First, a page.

As far as double-bowl basins are concerned, they are standard 90cm and their countertop should have a minimum of 120cm, with a distance between both taps of at least 60cm.
The installation height for the highest functionality is 85cm from the ground level, although it can be adjusted to the height of the person. With regard to countertop basins, this size will be taken to place the highest part of the element.
Minimum installation sizes for bathroom furniture and the height for installing a mirror
Regardless of the ergonomic features depending on the people, the general recommendations state that the bathroom furniture should be installed 85-90cm from the ground, whereas the mirror is either 35cm above the basin countertop or 15cm above the taps.
Minimum bathtub and shower installation sizes
In the variability in the models, the standard size of a bathtub is 200cm x 70cm, with a height of 42cm.
Showers offer greater versatility, and there are options of cut-out (shower) trays that allow higher adaptability to the needs of the space. In any case, the minimum shower space will be at least 70cm x70cm, and its door or entrance space will leave a free space of 60cm.
If a fixed shower screen is installed, the minimum gap to be considered is 60cm, although in extreme cases, 50cm would be acceptable as well.
The height at which the bathtub and shower taps should be installed
With regard to the bath taps, they should be installed about 70cm from the ground, bearing in mind the overall height of the bath, whereas in the showers, the height will be 1.40cm from the shower tray.
What should the bathroom door be like?
An optimal option for saving space is the use of sliding doors, but in the case of making use of a hinged door, a free gap of 62cm, which is the most used size for bathroom doors, should be provided.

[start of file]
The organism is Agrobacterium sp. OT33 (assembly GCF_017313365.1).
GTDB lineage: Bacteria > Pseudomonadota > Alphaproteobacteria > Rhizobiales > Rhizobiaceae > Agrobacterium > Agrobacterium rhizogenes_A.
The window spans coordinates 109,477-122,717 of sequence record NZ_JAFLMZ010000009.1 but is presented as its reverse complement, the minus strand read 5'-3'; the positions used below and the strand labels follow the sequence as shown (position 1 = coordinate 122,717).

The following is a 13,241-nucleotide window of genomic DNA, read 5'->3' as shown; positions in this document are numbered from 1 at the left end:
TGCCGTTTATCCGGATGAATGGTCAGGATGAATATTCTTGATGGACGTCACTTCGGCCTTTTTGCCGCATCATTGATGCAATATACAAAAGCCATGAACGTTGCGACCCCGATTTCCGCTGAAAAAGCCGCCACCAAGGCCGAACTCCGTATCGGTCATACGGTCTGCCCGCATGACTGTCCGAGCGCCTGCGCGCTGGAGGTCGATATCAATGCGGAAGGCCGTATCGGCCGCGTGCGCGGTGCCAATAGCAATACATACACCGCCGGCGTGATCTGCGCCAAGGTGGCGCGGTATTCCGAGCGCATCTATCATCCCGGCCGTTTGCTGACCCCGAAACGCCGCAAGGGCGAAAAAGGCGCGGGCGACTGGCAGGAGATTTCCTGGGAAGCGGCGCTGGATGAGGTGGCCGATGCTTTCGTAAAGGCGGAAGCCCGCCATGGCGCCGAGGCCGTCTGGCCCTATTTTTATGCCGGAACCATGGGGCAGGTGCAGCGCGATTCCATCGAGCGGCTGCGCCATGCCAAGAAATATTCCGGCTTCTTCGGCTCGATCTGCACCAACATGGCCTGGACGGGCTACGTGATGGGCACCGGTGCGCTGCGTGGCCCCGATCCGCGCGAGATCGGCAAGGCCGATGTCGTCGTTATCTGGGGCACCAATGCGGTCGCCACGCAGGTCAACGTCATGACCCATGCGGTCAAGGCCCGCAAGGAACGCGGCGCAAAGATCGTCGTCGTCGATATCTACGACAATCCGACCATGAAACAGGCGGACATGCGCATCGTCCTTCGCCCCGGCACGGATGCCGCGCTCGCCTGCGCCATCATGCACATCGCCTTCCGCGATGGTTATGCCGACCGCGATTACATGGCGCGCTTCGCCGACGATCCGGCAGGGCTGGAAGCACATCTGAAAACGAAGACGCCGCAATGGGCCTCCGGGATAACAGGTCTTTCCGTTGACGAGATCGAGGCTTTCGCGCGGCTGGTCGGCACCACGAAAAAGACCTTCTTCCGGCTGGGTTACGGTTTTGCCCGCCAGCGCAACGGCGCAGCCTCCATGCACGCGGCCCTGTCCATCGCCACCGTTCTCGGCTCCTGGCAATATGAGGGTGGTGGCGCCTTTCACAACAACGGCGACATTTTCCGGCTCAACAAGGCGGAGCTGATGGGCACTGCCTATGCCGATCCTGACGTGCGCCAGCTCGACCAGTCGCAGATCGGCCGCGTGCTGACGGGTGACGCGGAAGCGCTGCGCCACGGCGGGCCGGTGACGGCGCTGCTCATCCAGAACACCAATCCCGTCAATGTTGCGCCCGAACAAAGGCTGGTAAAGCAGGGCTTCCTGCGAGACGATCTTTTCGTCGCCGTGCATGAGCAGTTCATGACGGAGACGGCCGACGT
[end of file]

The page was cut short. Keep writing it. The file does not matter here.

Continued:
Where should plugs be installed in the bathroom?
According to the regulations for the installation of electrical appliances in bathrooms, it is important to understand the position by which the lights are arranged in a bathroom.
The IP acronym stands for “Protection Index” and it is always followed by two characters. These two numbers refer to the level of protection, and furthermore, the fact of opting for accessories with the correct index of protection is key, depending on their sought-after placement in the bathroom.
The diagram shows a bathroom divided into four clear areas: 0,1, 2 and 3. Area 0/0 area is inside the bath or the shower. Any product which may be used in this area must be of low voltage (maximum 12v) and be rated at least IP67, which is the total immersion test.
Area 1 is the area above the bathtub or shower at a height of 2.25m from the ground. A minimum index of protection of IP44 is required in this area. If we are dealing with a product with 240v voltage, its circuit must be separated and protected with residual current device of 30mA.
Area 2 is 0.6m outside from the ground up to a height of 2.25m, along the upper part of area 1 up to 0.75m and the remaining area of drawing up a semicircle of 0.60m above the basin, starting from the water outlet point. The index of protection in this area must be at least IP44.
Area 3 is everything that is outside any of the previous areas 0,1 and 2 (subject to specific limits) and in which no water engine is used. This area requires an IP-X1 index of protection.
In addition to the above, if there was a probability of installing any product near a water outlet, regardless of the situation in areas 1,2 and 3, it would have to be provided with at least an IP65 index of protection.
5 examples of bathroom layout plans
Whether dealing with large sizes or a small bathroom, a proper bathroom element layout will be necessary to make space usability easier with very inch optimised.
In order to make bathroom planning easier, our experts suggest 5 layout plans to design a bathroom that will help you to make the most of the space.
1,5m2 small bathroom layout plan
In small spaces, we suggest this small bathroom plan: a bathroom which includes a compact toilet and a single-bowl basin.
3,70m2 bathroom layout plan
A small bathroom with a shower, basin and a compact toilet.
4 m2 bathroom layout plan
We suggest a 4m2 bathroom with a bathtub, a single-bowl basin, a toilet and a bidet.
4,95m2 rectangular bathroom layout plan
This bathroom includes a bathtub, a single-bowl basin, and a smart toilet (a toilet provided with bidet function).
6,38m2 bathroom layout plan
A bathroom with a bathtub, a shower, a toilet, a bidet and a double-bowl basin.